When the Game Stands Tall

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When the Game Stands Tall

Starring: Jim Caviezel, Alexander Ludwig, and Michael Chiklis

Directed by: Thomas Carter

Rating: PG

Time: 115 minutes

The De La Salle varsity football streak of 151 straight victories is considered one of, if not the greatest win streak in sports history.  The streak started when I was a 5th grader and finally came to an end in 2003 when I was a Junior in college.  De La Salle was always the talk of Northern California when it came to high school football, and with their streak in the 100s during my high school career they were already legends.   I was really looking forward to seeing this movie, I had read the book and was intrigued by a high school football movie set in Northern California instead of Texas or Southern California. 

Director Thomas Carter had done a fairly decent job with Coach Carter which I enjoyed, it didn’t bring anything new to the table of high school sports movies but it was very watchable.  I was expecting the same with When the Game Stands Tall, I imagined it was going to be formulaic and pull at the heart strings just enough, but not too much.  Unfortunately my run of bad movies continues.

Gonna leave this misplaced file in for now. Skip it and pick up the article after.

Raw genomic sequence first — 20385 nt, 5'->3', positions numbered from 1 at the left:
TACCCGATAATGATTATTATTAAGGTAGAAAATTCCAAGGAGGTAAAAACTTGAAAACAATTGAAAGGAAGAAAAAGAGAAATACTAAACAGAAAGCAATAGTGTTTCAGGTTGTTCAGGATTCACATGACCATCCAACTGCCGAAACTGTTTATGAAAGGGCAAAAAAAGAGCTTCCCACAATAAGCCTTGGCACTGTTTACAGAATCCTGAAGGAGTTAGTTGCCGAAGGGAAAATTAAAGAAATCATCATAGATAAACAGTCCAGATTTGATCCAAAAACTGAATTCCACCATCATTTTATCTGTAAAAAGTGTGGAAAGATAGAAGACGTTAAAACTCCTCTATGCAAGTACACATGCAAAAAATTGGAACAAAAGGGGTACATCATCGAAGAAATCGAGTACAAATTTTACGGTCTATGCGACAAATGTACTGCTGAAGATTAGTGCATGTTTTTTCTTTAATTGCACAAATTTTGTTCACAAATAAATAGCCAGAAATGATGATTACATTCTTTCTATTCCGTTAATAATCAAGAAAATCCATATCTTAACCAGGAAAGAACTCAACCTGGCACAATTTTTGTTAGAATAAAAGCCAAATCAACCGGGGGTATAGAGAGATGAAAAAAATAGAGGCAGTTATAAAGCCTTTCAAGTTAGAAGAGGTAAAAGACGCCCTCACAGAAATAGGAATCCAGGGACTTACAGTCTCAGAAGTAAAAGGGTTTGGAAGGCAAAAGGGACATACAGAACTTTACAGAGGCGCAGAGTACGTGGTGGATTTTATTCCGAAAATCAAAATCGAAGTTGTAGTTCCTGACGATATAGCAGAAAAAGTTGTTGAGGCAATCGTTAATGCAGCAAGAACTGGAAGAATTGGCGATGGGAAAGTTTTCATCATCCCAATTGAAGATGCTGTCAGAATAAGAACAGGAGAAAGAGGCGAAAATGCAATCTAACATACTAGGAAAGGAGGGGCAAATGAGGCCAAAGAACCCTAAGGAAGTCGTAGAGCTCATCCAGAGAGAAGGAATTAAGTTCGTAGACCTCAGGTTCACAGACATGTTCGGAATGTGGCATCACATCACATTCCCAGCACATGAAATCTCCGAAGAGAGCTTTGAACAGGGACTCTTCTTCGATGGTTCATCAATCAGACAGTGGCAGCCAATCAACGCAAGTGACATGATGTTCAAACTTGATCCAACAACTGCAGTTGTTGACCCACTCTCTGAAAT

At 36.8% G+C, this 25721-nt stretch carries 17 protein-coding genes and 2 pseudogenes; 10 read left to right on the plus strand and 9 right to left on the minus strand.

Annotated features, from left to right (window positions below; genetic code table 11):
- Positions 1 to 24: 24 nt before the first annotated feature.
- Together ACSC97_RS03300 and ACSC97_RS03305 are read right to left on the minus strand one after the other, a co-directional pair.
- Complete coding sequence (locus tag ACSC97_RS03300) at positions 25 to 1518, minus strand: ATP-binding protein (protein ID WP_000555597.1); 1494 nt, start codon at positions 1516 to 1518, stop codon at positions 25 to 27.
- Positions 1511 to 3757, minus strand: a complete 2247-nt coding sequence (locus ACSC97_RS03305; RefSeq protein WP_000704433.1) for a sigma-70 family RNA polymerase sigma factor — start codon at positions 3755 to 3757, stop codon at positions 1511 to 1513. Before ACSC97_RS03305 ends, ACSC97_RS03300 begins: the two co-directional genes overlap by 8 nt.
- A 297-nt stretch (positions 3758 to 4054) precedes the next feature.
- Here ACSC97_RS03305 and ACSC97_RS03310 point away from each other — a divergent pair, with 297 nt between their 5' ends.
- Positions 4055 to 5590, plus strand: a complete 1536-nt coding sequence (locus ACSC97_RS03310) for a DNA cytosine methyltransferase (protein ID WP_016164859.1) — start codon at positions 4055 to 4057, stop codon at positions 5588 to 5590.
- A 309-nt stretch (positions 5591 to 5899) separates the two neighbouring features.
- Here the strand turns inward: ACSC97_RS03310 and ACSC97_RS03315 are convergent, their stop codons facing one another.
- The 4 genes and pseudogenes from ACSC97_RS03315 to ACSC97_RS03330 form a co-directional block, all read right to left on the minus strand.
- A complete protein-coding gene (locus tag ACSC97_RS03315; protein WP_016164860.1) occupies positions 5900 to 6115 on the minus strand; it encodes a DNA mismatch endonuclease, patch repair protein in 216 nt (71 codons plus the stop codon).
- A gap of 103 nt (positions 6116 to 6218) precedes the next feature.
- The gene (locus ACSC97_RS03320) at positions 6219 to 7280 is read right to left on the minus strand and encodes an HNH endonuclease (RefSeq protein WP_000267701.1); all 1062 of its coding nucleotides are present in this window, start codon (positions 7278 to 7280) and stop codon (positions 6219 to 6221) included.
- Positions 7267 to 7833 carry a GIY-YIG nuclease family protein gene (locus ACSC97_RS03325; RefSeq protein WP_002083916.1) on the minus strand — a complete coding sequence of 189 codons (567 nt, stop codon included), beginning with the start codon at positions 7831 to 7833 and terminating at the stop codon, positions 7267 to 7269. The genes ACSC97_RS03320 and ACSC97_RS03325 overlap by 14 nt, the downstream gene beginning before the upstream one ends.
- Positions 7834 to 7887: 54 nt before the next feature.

When the Game Stands Tall would be better served being shown on the Hallmark channel than on the big screen.  The director is so concerned with churning out heartwarming scenes that he forgets it takes drama and context in order to make them heartwarming.  The streak itself is glossed over in the beginning of the movie, so when it is broken you do not feel the emotional pain that should be felt with that dramatic of a loss.  The film goes from attempted heartwarming scene to football practice/game back to heartwarming scene without giving any chance for the school or the characters to have any depth.  Jim Caviezel’s portray of Bob Ladoucer is strained at best.  While coach Ladouceur is a very soft spoken and quiet person, Caviezel’s portrayal of him makes him appear as if he doesn’t have the ability to show any emotion.  It is draining and the viewer finds themselves struggling to discover why this man is able to bring such dedication out of his players.  The only coach whom actually seems like a coach is Michael Chiklis who is completely over the top and very reminiscent of many high school football coaches.  All in all the acting isn’t great, but even if it was it couldn’t make up for the script.  Sadly this film does not live up to the high school football greats that have come before it.  You are better served rewatching Friday Night Lights (movie or show)

Grade: C- (rental if there is nothing else)

Trailer:  https://www.youtube.com/watch?v=qT0aE4iAnJo